Rotations on clinical pathology include the completion of higher-level
structured rotations in hematopathology/lymph nodes (8 weeks), transfusion
medicine (8 weeks), pediatric clinical pathology at The Nationwide Children's
Hospital (4 weeks), chemistry/toxicology (4 weeks), chemistry (4 weeks), medical microbiology (4
weeks), flow cytometry (2 weeks) and AP/CP electives (12 weeks), which can be used to revisit any
rotation, or complete special projects and research.
responsibility is distributed as follows: Autopsy - once every 7 weeks for
second through fourth years. Frozen section evening call (Monday-Friday) -
on call approximately once in every 7 weeks for second through fourth year
residents. Call responsibilities begin approximately at 5:00 pm.
Clinical pathology call - second
through fourth year residents. Take night clinical pathology/frozen
section call about 2-3 times per month, take weekend clinical pathology/frozen
section call one weekend in about every six weeks. At the end of their training the residents will have gained a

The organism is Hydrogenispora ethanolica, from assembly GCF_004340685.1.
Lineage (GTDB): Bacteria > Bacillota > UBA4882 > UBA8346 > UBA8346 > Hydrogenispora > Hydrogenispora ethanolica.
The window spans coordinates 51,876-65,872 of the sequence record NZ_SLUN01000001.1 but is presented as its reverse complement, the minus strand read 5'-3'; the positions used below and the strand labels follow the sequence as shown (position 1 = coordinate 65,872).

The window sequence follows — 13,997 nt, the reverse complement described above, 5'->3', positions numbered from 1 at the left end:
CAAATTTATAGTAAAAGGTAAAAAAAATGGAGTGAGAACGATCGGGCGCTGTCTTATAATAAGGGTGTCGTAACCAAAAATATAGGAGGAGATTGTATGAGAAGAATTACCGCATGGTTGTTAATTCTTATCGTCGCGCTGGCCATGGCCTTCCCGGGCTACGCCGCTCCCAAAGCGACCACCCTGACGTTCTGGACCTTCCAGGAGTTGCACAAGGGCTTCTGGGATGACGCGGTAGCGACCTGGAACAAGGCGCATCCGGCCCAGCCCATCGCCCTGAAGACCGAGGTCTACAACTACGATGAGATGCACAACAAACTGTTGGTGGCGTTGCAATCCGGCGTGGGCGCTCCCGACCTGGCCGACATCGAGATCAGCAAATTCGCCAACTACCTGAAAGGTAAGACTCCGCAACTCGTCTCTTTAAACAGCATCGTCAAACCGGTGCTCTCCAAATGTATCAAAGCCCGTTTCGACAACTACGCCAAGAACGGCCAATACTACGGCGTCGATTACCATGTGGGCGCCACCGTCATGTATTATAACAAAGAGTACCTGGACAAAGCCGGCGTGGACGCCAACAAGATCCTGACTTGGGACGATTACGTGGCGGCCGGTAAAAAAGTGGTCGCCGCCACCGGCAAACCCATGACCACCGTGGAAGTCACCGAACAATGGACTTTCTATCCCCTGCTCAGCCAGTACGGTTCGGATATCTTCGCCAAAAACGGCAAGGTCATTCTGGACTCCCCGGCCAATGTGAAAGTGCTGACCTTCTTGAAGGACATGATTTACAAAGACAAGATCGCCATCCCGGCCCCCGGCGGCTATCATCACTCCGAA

tremendous amount of experience in dealing with many of the routine
and challenging clinical
pathology questions from clinicians as well as a breadth of
experience in frozen section consultations. Residents are always assigned with
a faculty member while on call.
PGY-1 residents are assigned to the Autopsy service for
weekdays, and for selected Saturday's and Holidays. NO autopsies are
performed on Sunday's, Christmas Day, Thanksgiving Day, or January 1st.
Monday through Friday the resident is located in the autopsy area.
For Saturday and holiday assignments, the resident must be available for any
case that is ready for autopsy by 1:00 pm. An attending pathologist will
be available to provide direct supervision or indirect supervision with direct
supervision immediately available for the duration of the resident's presence on
of residents’ performance are carried out at the end of each rotation
and are based on the competency standards set by the ACGME.
Evaluations are performed by the faculty
and staff, and are reviewed with the resident by
the Program Director or Associate Program Director for AP and CP
In addition to
the faculty evaluation, residents' performance and progress is also
objectively evaluated at the end of major rotations. A well-defined set of criteria for
remediation, disciplinary action or probation is delineated in the Residency
Program Statement and Resident handbook
which is provided to all residents at the
beginning of their training. The residents
evaluate the faculty, rotations and conferences anonymously.